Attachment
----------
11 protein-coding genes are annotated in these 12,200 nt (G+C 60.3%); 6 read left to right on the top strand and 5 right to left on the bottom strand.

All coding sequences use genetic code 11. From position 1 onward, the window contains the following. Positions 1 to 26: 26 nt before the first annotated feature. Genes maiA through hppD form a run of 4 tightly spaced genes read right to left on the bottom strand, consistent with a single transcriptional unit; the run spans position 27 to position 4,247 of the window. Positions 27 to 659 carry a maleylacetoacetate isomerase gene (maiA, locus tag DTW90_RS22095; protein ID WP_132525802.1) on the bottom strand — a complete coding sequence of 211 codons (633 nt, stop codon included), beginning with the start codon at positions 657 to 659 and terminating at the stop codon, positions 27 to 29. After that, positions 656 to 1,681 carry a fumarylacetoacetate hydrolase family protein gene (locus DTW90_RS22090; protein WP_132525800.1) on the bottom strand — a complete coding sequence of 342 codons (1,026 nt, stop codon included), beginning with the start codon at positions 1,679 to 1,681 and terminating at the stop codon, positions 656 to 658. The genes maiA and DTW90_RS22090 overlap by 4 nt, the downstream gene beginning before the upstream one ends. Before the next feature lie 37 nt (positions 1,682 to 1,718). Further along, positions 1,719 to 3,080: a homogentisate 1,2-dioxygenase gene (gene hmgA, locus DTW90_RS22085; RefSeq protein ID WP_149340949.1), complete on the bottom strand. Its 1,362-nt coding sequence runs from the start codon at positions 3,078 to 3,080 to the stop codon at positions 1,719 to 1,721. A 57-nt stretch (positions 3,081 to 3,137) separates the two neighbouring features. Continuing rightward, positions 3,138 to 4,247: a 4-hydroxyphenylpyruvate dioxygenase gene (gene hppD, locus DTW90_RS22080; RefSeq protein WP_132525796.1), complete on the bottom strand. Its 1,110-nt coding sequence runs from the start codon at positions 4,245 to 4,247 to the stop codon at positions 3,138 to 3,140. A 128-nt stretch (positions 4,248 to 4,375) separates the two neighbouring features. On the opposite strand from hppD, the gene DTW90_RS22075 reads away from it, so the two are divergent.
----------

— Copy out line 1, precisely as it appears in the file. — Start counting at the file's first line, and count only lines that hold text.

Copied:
11 protein-coding genes are annotated in these 12,200 nt (G+C 60.3%); 6 read left to right on the top strand and 5 right to left on the bottom strand.